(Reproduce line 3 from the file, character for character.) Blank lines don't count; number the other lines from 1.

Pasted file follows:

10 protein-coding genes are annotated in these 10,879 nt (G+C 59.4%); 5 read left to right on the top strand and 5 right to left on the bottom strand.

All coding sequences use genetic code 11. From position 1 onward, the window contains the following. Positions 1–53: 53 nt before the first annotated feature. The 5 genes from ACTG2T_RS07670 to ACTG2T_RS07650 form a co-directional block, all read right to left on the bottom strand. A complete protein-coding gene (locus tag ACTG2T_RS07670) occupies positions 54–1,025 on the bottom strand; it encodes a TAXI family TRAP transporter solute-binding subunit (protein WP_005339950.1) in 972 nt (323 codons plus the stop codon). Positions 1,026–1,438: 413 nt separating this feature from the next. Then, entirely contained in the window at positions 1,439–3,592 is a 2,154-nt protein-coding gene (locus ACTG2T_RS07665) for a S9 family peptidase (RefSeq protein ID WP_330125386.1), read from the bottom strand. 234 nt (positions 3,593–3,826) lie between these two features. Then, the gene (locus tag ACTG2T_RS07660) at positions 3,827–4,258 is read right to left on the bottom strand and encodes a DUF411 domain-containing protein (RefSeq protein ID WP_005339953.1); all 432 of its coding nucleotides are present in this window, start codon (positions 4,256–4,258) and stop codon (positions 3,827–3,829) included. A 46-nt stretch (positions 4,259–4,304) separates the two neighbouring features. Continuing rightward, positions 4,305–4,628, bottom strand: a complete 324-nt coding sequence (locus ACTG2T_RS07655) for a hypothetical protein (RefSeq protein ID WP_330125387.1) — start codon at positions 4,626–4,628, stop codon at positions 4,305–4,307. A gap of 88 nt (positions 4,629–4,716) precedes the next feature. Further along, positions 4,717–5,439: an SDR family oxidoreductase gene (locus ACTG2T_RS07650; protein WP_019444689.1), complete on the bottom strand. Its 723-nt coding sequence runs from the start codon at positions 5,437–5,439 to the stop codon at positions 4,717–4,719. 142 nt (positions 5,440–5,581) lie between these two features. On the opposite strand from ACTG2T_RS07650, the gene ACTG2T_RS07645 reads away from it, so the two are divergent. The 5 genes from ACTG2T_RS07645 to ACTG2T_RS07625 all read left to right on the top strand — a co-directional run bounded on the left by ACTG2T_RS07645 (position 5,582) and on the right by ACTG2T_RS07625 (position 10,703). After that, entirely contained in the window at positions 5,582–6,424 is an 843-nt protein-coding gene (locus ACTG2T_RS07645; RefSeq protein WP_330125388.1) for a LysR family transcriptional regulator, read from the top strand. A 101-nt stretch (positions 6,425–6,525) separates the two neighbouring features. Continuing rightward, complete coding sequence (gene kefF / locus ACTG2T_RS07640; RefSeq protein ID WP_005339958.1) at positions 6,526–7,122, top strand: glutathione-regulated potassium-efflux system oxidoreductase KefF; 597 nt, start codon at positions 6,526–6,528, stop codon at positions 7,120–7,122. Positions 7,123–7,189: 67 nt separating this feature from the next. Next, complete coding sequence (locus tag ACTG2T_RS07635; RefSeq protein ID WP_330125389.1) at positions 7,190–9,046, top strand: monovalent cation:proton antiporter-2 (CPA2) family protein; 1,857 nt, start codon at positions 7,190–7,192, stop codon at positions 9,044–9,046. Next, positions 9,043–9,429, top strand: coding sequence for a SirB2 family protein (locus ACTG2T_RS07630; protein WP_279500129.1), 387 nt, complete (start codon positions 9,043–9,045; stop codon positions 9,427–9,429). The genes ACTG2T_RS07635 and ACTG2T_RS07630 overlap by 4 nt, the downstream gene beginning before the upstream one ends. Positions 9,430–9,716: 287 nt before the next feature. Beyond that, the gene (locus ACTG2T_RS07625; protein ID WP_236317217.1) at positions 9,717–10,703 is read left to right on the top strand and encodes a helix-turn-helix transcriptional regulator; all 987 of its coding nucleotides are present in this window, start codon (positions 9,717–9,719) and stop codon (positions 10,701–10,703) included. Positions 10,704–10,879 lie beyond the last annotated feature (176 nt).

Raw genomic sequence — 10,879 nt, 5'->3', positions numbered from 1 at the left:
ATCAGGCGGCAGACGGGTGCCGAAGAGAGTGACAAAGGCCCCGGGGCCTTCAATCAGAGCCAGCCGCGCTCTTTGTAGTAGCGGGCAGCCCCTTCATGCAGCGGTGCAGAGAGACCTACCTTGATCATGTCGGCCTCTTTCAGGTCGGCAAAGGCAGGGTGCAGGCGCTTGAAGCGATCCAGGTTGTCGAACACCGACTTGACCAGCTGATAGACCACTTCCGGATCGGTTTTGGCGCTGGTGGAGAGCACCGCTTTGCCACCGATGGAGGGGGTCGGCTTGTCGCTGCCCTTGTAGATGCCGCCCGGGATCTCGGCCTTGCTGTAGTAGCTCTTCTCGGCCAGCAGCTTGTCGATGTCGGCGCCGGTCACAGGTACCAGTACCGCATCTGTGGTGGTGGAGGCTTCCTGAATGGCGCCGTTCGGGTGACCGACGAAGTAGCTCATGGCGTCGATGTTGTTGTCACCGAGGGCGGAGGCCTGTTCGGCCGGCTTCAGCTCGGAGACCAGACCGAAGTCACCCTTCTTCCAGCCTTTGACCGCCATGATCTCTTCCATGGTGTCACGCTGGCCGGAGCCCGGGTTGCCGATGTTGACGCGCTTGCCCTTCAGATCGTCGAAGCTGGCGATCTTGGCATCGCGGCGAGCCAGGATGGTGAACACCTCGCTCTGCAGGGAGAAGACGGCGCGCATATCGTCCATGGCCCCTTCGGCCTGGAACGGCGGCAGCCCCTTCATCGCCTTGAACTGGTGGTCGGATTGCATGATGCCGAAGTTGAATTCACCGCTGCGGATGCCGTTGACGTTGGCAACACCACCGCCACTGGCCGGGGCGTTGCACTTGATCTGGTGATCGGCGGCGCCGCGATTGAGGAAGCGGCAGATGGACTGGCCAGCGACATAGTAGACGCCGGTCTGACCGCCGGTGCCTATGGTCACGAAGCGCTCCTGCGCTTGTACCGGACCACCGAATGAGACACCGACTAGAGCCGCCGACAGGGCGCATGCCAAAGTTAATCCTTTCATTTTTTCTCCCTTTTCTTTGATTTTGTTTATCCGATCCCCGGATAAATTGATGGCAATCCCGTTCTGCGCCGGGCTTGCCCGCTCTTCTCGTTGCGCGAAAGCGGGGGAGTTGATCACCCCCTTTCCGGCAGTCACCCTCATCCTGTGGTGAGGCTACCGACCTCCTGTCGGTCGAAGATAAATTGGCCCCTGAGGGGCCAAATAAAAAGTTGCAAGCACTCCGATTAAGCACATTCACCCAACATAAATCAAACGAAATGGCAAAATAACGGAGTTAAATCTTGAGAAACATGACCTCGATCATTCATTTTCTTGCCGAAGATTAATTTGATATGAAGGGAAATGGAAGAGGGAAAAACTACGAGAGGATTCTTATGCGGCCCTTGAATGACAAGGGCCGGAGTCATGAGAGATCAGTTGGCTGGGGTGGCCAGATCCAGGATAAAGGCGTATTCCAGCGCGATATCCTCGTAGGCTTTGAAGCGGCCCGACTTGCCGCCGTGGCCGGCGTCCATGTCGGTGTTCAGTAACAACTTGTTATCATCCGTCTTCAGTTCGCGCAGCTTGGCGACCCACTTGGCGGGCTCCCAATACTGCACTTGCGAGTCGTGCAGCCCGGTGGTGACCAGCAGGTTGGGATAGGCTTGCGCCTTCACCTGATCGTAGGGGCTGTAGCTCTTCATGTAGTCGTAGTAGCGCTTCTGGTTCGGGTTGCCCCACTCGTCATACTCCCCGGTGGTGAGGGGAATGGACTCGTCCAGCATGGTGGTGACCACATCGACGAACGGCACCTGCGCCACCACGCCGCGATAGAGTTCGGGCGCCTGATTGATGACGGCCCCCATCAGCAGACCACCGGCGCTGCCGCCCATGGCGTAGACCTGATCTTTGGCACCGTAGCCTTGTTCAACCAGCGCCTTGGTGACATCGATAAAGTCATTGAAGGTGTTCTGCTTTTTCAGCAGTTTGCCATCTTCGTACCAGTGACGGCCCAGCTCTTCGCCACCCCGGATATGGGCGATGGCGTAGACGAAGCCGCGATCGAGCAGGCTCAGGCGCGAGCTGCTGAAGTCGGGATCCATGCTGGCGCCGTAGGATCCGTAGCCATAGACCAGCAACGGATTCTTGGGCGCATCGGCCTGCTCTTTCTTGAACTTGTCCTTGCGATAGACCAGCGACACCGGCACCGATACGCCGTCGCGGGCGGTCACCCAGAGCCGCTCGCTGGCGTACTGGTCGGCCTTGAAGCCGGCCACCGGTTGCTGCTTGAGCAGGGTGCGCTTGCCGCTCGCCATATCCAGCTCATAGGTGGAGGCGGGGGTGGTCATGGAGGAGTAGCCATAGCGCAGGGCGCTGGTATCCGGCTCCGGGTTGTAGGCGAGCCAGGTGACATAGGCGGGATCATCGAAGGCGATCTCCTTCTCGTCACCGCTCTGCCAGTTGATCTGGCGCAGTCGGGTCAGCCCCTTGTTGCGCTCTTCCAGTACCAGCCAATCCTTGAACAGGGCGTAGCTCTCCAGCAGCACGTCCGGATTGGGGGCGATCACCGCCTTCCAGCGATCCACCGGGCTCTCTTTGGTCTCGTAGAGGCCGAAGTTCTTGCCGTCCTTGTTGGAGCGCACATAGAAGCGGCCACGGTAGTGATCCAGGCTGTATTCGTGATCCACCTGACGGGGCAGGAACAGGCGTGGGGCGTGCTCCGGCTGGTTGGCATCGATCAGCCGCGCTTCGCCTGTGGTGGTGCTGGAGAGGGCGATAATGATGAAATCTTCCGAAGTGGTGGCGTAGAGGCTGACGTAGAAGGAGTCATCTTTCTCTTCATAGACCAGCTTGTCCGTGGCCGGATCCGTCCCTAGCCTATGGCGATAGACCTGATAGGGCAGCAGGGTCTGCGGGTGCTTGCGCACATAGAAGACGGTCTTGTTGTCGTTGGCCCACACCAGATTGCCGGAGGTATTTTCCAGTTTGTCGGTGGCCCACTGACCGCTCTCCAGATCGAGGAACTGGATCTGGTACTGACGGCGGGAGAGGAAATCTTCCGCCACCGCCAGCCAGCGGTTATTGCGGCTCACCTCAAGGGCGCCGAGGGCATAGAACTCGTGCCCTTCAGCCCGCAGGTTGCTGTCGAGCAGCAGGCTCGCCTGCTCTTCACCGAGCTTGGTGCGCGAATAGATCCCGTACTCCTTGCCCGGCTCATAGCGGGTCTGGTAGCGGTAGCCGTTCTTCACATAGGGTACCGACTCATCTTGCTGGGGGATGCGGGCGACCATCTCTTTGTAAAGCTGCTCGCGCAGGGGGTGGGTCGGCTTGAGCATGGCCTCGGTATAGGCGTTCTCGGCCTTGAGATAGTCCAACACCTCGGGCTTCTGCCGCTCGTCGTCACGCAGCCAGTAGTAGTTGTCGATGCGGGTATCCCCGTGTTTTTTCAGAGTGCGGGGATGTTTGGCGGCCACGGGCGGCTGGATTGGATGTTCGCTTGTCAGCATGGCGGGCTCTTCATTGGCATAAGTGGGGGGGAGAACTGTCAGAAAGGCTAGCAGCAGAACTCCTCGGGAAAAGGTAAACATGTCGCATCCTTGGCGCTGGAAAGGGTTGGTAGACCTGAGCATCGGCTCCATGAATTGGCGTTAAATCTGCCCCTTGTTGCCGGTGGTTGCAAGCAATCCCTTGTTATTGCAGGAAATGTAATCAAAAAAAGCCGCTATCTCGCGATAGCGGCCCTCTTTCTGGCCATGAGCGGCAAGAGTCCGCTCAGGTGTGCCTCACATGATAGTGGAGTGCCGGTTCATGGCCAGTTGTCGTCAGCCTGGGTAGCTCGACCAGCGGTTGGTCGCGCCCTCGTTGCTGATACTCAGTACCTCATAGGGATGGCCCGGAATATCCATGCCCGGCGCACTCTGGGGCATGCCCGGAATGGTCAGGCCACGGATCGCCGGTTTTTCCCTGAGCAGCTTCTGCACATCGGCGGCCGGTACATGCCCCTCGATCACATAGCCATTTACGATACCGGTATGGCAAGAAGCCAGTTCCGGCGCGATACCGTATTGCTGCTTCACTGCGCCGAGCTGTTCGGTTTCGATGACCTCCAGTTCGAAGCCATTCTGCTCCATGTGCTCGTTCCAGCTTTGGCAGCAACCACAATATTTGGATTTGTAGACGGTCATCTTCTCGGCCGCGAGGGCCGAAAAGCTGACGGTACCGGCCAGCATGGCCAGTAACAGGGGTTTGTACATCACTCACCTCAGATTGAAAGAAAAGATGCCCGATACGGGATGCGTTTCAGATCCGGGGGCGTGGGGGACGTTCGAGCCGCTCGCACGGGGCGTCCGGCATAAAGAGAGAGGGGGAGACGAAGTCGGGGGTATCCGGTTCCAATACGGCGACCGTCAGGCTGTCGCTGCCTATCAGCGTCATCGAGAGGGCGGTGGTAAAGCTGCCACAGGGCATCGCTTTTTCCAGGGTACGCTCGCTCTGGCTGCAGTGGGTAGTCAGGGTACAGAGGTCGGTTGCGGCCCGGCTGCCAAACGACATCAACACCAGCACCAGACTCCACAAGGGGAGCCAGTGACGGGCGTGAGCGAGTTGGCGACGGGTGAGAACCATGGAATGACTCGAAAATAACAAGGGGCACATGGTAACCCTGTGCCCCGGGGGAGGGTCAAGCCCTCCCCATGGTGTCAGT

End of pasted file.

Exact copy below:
Raw genomic sequence — 10,879 nt, 5'->3', positions numbered from 1 at the left: